By Jesse Marx
By Chris Parker
By Jake Rossen
By Jesse Marx
By Michelle LeBow
By Alleen Brown
By Maggie LaMaack
By CP Staff
Despite the glamorous aura cast by TV's CSI, when it comes to identifying a corpse, the most powerful real-life tool is the computer. Within hours of his death, Mall Man's fingerprints had been entered into two different computer networks containing more than 45 million sets of prints. Dennis Randall, a latent print examiner at the Hennepin County Crime Lab, checked the prints against both a regional database and the FBI's national system, to no avail. The regional database contains one million sets of prints submitted by law enforcement agencies in Minnesota and the Dakotas. The FBI system's 44 million sets include those of anyone arrested since the 1960s, anyone who served in the U.S. armed forces, and certain federal employees.
The remaining steps to establishing an identity are considerably more complicated. On March 14, a clerk at the Hennepin County Sheriff's Department entered the details of Mall Man's case into an FBI computer database that contains files on missing and unidentified people. Placing records in the 25-year-old database, known as the National Crime Information Center, is such a time-consuming practice that investigators typically wait about three weeks--the length of time by which most John or Jane Does are identified--before they make an entry. (Exceptions include cases involving missing children or where circumstances warrant quicker action.)
NCIC files contain a person's estimated age, sex, race, height, weight, features, deformities, scars and/or tattoos, jewelry, blood type, dental characteristics, and the estimated date of disappearance, death, or, in the case of someone living but unable to remember his or her identity, discovery. All new records must indicate whether an unidentified body is intact--if it isn't, the computer will attempt to match, say, limbs to a torso. Medical conditions are entered, as are any medications found in the body. The computer continually compares the records, and prompts all relevant law enforcement agencies to investigate likely "hits."
Creating the record for Mall Man took two and a half hours. Roberta Geiselhart, the Hennepin County Medical Examiner's supervisor of investigations and the person leading the hunt for Mall Man's identity, bought a box of chocolates for the staffer at the Hennepin County Sheriff's Department who completed the tedious process.
The effort drew three possible "hits" from the NCIC, but none panned out. There likely would have been more matches if Mall Man had had a few more distinguishing characteristics. As it was, the features that set his body apart from everybody else's were a couple of teeny scars at his hairline and a 5/8-inch-long scar on his right cheek. Maybe his hair was beginning to recede a little. But he had no tattoos and no fillings or other dental restorations. There were no drugs, illicit or prescription, in his bloodstream to signal anything about his health or lifestyle.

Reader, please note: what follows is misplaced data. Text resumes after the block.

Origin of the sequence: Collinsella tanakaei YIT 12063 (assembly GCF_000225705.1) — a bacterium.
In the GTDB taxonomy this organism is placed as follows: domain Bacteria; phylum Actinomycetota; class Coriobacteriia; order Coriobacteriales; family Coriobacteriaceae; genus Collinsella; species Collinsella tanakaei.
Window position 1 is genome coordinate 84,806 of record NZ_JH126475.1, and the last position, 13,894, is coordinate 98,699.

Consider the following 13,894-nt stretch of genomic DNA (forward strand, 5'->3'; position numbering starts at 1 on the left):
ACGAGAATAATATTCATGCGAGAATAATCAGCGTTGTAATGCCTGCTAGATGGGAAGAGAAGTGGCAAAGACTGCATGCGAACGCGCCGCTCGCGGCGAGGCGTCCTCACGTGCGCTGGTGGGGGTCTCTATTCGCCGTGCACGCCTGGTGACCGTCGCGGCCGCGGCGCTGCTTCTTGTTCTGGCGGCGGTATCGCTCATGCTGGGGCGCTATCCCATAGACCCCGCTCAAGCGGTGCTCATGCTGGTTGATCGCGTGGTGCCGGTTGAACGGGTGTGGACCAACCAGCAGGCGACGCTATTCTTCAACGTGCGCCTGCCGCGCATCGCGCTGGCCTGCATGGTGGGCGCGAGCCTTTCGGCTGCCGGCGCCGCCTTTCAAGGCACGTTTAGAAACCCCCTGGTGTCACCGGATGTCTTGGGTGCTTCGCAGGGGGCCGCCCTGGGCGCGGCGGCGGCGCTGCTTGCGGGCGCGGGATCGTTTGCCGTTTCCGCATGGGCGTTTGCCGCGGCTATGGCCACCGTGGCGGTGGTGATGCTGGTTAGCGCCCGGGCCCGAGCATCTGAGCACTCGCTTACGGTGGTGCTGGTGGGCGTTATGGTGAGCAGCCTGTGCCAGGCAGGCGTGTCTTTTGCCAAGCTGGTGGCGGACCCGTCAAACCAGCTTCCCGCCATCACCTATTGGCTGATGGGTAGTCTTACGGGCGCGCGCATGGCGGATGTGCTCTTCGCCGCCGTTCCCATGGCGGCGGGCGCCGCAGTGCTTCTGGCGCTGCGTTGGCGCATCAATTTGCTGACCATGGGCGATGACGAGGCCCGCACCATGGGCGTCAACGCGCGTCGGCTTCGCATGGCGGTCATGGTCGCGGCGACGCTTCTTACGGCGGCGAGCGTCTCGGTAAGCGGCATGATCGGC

The fact that the man's body didn't give the NCIC's computers much to chew on does suggest that he wasn't a member of the groups that most John or Jane Does turn out to belong to: transients, undocumented immigrants, and mentally ill people who ended up homeless as a result of the deinstitutionalization of the last three decades. For example, consider the man's filling-free mouth. Minneapolis dentist Ann Norrlander is the state's only board-certified forensic odontologist. She examined Mall Man's teeth for the ME's office. Because of a process called sealing, it's not unheard of these days for someone, particularly someone as young as Mall Man, to have had no restorative dental work. Mall Man's teeth weren't sealed, however, leading Norrlander to conclude that he'd enjoyed good preventative dental care. He "was probably of a socioeconomic group that was middle class or upper middle class," she says.
The man's clothing supports her hunch. He wore Birkenstock boots, which retail for somewhere around $240.
He might have been a father or a husband or a lover. He was probably someone's friend or brother. He was certainly somebody's son. And at this point, his best--and maybe only--hope of being identified is if someone starts looking for him. Every year, the FBI receives reports of approximately 850,000 people who have gone missing in the United States. Some 75 percent of them are teen runaways, three-fourths of whom are found within 24 hours. Locating the large number of adults reported missing each year can be considerably more difficult.
That's mainly a problem of reporting. Before the NCIC database can cough up potential matches for Mall Man, for example, someone has to have alerted authorities that he's missing. And sometimes, local law enforcement offices--which place a low priority on adult cases--are lackadaisical even when such a report does get made. They might neglect to suggest that families submit dental records or, in some states, DNA to help in the search.
With its large immigrant population, California contends with extraordinary numbers of missing persons cases and unidentified bodies. Los Angeles County alone winds up with several hundred John and Jane Does each year; Orange County gets about 200. Coroners in those counties employ deputies who do nothing but research the identities of corpses. Their success rates hover between 85 and 90 percent. "Sometimes it just takes time," says Kurt Murine, Orange County's senior deputy coroner. "Sometimes the family is not in real frequent contact with [someone] and it takes them some time to notice he's missing. Law enforcement often doesn't report a person missing into NCIC in a timely fashion. Sometimes they will try to fob it off on another jurisdiction, saying, 'He last lived in Tennessee? Best to report it there, then.'"